She said passengers were updated via a letter to their hotel rooms around noon once a new flight time was confirmed.

The letter said: "Tiger Airways apologises to passengers affected by the delay of TR109 (Bangkok to Singapore) on 15 June 2008. Upon landing, the aircraft experienced a technical problem with its nose gear. We are now in the midst of repair to rectify the problem. In the meanwhile, we are making alternative travel arrangements for affected passengers."

It also notified them that as it is a peak travel period, an extra flight had to be added.

She added that the Thai airport officials handling the situation were representing the airline as they were "contracted ground handlers" of Tiger Airways.

The fault with the "nose gear" was only realised when the flight from Singapore landed at Suvarnabhumi half an hour before it was due to take off back to Singapore, she said.

Mr Lim felt that at least a middle-management airline employee should have met the passengers earlier on to keep them informed.

Mr Tan said: "It was really about how they managed uncertainty. Technical faults may not be anticipated and safety should never be compromised, we understand that."

But he expected a backup plan for such situations to be ready.

All three men paid more than $250 in air fare. All had to take two extra days of leave.

Mr Tan said his wife, an accountant, was not as lucky as she had to return to work on Tuesday morning - about five hours after the flight was to land at 3.30am.

The airline spokesman said that Tiger Airways would be investigating how the ground handlers managed the situation before commenting further.

She added: "The safety of Tiger Airways passengers is top priority and we will ensure the aircraft meets airworthiness standards before operating any flight.

"We regret that there may be incidental delays during which we endeavour to keep passengers informed when updates are available and do our best within our means to make alternative arrangements to minimise the inconvenience caused."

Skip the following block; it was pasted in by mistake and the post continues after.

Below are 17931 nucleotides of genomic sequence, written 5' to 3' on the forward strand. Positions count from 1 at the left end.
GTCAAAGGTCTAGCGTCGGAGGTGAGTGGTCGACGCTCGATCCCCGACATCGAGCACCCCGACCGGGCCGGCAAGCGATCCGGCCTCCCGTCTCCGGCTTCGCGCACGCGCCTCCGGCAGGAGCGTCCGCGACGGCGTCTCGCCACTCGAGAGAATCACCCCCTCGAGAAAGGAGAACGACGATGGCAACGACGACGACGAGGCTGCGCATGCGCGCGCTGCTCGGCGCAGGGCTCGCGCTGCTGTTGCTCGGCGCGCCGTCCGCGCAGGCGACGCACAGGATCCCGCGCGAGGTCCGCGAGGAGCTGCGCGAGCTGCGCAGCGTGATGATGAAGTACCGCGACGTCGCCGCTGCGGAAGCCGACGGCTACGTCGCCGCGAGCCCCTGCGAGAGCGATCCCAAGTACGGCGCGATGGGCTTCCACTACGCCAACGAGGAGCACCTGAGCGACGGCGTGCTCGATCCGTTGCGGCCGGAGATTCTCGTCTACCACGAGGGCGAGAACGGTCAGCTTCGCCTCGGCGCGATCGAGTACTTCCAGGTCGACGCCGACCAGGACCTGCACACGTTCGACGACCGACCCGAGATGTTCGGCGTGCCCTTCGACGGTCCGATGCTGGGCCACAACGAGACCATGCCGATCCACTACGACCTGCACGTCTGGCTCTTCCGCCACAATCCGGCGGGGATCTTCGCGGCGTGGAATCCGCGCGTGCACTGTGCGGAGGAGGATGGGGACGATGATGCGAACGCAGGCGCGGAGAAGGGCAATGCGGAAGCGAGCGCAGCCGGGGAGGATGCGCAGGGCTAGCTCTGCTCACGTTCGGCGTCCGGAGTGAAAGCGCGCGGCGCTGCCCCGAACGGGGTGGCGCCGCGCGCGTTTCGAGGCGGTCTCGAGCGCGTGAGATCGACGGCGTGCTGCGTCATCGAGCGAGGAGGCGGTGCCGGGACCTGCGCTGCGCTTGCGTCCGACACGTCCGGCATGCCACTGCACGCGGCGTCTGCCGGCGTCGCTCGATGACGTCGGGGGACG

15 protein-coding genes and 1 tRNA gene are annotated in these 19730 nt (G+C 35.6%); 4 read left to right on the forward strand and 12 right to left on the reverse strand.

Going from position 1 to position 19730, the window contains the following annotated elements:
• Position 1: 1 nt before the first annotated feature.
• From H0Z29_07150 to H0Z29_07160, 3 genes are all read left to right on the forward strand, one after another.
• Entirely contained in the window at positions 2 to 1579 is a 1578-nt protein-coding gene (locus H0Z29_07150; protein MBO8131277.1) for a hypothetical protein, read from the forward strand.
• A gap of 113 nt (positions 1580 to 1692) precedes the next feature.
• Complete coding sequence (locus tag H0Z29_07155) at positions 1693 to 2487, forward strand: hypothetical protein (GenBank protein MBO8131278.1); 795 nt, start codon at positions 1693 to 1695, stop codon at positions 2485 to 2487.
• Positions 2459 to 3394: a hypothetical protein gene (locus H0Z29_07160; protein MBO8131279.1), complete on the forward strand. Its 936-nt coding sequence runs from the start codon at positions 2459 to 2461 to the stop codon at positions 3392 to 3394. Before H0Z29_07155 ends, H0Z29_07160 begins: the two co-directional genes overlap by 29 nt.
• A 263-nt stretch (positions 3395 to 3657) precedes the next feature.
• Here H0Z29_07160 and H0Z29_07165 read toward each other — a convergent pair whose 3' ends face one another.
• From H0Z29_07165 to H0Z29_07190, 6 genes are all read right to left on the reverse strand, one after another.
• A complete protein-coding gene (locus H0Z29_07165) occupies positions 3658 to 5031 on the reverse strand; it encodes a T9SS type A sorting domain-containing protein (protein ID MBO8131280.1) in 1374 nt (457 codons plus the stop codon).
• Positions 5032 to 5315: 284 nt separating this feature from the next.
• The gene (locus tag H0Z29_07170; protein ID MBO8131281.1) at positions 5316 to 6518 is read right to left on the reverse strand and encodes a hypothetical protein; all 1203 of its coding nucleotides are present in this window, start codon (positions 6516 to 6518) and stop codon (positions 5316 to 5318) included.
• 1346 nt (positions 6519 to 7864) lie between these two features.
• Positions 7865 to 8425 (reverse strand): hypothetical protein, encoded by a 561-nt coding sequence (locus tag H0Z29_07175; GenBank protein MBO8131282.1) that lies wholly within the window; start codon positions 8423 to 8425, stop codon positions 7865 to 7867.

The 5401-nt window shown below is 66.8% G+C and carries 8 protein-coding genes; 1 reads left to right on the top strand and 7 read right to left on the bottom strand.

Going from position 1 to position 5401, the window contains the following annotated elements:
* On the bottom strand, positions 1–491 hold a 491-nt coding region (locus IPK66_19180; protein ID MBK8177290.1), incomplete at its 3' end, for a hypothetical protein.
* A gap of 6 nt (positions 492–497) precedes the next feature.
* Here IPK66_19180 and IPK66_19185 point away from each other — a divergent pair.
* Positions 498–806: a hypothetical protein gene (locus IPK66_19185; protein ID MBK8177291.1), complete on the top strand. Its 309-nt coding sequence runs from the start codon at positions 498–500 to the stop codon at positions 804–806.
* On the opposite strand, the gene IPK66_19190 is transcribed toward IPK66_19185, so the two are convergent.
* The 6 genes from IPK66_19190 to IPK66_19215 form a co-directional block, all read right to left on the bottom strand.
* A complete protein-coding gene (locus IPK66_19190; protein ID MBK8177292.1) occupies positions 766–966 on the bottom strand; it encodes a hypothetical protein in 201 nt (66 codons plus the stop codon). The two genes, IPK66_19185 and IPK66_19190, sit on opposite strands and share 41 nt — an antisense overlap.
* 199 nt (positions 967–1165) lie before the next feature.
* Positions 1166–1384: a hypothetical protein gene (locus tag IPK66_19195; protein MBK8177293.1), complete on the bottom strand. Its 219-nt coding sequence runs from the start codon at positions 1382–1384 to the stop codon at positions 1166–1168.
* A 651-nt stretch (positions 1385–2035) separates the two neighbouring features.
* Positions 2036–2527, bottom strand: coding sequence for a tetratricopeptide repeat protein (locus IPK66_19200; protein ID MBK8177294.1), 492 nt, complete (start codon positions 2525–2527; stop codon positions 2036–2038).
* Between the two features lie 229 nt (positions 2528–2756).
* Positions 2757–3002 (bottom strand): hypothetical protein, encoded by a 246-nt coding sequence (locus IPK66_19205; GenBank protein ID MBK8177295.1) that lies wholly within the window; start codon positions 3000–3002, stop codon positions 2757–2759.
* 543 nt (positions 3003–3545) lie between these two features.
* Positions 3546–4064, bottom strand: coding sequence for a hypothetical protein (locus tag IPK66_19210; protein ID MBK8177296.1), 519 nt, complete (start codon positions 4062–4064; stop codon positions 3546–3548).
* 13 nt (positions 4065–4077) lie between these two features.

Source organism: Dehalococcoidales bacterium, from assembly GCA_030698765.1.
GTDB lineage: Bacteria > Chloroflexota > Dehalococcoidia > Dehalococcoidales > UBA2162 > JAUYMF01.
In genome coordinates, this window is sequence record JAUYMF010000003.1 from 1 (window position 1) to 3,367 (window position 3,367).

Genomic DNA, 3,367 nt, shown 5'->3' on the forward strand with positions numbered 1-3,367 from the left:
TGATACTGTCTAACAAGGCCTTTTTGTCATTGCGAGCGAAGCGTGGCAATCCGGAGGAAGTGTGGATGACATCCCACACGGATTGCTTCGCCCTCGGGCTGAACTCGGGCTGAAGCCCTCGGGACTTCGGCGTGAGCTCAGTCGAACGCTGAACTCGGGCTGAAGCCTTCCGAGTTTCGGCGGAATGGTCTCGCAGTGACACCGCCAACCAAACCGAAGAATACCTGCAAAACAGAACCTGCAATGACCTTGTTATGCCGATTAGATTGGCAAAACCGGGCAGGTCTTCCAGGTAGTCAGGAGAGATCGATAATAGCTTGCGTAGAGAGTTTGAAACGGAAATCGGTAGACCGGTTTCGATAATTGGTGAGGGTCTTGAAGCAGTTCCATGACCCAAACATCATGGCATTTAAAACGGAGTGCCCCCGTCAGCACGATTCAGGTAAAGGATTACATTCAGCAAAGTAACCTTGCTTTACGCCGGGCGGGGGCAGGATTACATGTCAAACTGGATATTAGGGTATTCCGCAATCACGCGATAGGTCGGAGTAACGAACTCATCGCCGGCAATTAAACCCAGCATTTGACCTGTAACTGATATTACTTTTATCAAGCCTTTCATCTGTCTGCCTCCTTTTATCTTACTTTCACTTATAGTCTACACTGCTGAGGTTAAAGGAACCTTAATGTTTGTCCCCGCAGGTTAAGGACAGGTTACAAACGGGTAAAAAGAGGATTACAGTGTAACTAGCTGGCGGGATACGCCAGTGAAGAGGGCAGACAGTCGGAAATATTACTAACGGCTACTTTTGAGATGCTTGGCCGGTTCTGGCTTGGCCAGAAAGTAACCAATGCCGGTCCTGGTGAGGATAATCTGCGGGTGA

Heavens above

Former prime minister Thaksin Shinawatra on Monday urged Thais to put their faith in astrology, and blamed the alignment of planets for the current economic and political troubles. But a "real" fortune teller said the ex-premier was wrong and predicted bloodshed in three weeks.

Street protests against the Thaksin government have been rumbling since May 25, while soaring oil prices and inflation have shaken investors and prompted farmers and transport workers to threaten strikes.

This is because Mars and Saturn are close together, Mr Thaksin claimed on Monday. He added that the troubles will ease soon.

"Be patient with the headache-inducing situation until July 2," Mr Thaksin told reporters. "Mars moving close to Saturn causes the headache. When Mars leaves, the situation will ease."

Famed fortune-teller Luck Rekhanitade disagreed. He predicted the opposite, that a deadly situation will occur on July 2.

In fact, he said that July 2 is the scariest day of the past 30 years. He predicted conflicts will erupt which could lead to bloodshed in the heart of the city when the violence peaks on July 6.